Ever since Frodo Baggins was lucky enough to inherit a cursed piece of jewelry, The Lord of the Rings has been the finest material for video game adaptations. Most of these games are based on the Peter Jackson-directed trilogy of films, with The Hobbit prequels also getting time to shine on different platforms. Some of these games were great tie-ins to great movies, others were about as fun as catch with a nazgul.
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But in the fires of Mount GameSpot we’ve found the best Lord of the Rings games. These are our picks for the 10 most preciousness Games of Middle-earth. We think all of this is still worth playing today, but there were definitely some clunkers in the Lord of the Rings franchise. We hope The Lord of the Rings: Gollum will be good enough to join this list when it releases in September.
1. The Lord of the Rings: The Return of the King
The third was allure as Return of the King struck the perfect balance of action, adventure and cutting edge graphics for its time. With some decent star power thrown into the mix – yes, that’s Sir Ian McKellen voicing Gandalf – Return of the King helped launch the LOTR film and video game trilogy in 2003 to end with a gigantic bang.
Read our review of The Lord of the Rings: The Return of the King.
2. The Lord of the Rings: Two Towers
The connection gameplay of The Fellowship of the Ring was mostly considered mediocre, but for the sequel, The Two Towers massively improved on its predecessor to create a more enjoyable journey. It wasn’t perfect, but a competent combat system, great voice acting, and stunning graphics made the middle child of the LOTR saga surprisingly memorable.
Read our review of The Lord of the Rings: Two Towers.
3. Middle-earth: Shadow of Mordor
An original story set in the wastelands of Middle-earth. Shadow of Mordor’s claim to fame was its brilliant Nemesis system, which created a dynamic, decision-based system that transformed the world around you based on your actions. Combat was great, bending wild beasts to your will so you could have an army ready was great, and pursuing an orc that was a thorn in your side made Monolith’s first foray into Tolkien’s territory an instant classic.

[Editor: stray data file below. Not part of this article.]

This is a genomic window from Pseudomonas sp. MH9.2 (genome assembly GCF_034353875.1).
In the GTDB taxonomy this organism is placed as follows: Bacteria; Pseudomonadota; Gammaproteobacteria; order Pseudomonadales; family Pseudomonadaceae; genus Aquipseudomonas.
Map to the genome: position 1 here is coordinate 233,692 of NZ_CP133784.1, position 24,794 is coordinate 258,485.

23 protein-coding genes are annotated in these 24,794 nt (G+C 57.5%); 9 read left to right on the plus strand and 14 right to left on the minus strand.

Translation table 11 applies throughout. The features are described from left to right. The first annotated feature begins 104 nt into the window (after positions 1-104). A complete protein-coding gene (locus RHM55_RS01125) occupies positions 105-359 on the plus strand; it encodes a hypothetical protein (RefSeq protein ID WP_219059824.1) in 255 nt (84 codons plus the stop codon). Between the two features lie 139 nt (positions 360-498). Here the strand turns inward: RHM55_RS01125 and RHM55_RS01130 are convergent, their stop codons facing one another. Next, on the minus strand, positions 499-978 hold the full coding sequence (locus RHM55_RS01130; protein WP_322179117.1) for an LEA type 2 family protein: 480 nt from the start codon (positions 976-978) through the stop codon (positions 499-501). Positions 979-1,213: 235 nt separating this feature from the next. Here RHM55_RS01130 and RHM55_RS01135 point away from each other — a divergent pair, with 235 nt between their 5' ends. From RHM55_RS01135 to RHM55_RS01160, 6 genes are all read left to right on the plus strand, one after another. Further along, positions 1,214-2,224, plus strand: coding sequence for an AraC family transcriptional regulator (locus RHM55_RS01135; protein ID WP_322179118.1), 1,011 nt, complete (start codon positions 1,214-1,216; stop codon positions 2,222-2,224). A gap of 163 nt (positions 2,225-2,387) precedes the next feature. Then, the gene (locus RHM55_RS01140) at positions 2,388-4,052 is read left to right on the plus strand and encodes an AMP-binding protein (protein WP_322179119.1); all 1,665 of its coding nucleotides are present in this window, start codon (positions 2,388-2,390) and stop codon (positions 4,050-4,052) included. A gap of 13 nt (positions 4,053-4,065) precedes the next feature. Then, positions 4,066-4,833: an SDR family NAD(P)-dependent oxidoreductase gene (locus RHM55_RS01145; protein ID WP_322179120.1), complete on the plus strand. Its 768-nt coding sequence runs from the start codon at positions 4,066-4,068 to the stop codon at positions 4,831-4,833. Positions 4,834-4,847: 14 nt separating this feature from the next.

Read our review of Middle-earth: Shadow of Mordor.
4. Lego Lord of the Rings
There are three constants in life: taxes, death, and Lego, which transforms a movie property into a whimsical game with tons of brick-busting action. Lego Lord of the Rings didn’t stray from its winning formula, as this adaptation kept the beats of the film’s plot intact and added a healthy layer of goofy charm to the Fellowship’s adventures.
Read our Lego Lord of the Rings review.
5. The Lord of the Rings: Battle for Middle-earth
Whether it was the Battle of Helm’s Deep or the Clash at Pellenor Fields, Lord of the Rings has always had some of the best large-scale warfare that called for a real-time strategy twist. Battle for Middle-earth largely succeeded in bringing these conflicts to life with systems and ideas that would later be used in its sequel.
Read our Battle for Middle-earth review.
6. The Lord of the Rings Online
At a time when MMOs were more popular and diverse than ever, it was only logical that Lord of the Rings would join this scene. Rewarding in the character development department and absolutely gorgeous in the number of locations that could be visited, LOTR Online has created a magical experience for fans who have logged onto the Middle-earth servers. 15 years later, LOTR Online still has an accurate title as it can still be played online.
Read our Lord of the Rings online review.
7. Middle-earth: Shadow of War
While Shadow of Mordor was a tight and compact sandbox, Shadow of War presented a much larger and epic world to explore while expanding on everything that made the original game so popular. The Nemesis system made your personal antagonist deadlier than ever, the combat was elegant, and the ability to wage a full-scale war while expanding your territory added some interesting folds to the gameplay loop.
Read our review of Middle-earth: Shadow of War.
8. The Lord of the Rings: The Third Age
What if Final Fantasy X got a Lord of the Rings makeover? You’d get The Third Age, a fun and competent 2004 RPG. A loose adaptation of the film trilogy, The Third Age looked great and acted as an entry-level RPG that younger fans of the films could easily dive into.
Read our review of Lord of the Rings: The Third Age.
9. Lego The Hobbit
A compilation of the first two Hobbit films, this Lego game pretty much stuck to its strengths. It was silly, charming, and aimed squarely at kids and fans who appreciate the slapstick take on beloved Lord of the Rings characters.
Read our review of Lego: The Hobbit.
10. The Lord of the Rings: War in the North
While Lord of the Rings was gearing up for a return to cinemas with the 2012 adaptation of The Hobbit, War in the North capitalized on that enthusiasm to create an original Middle-earth story. A dependable adventure, War in the North might not have been game of the year material, but its rock-solid combat, polished controls, and surprisingly great co-op made it a treat for a few weekends.
Read our review of The Lord of the Rings: War in the North.
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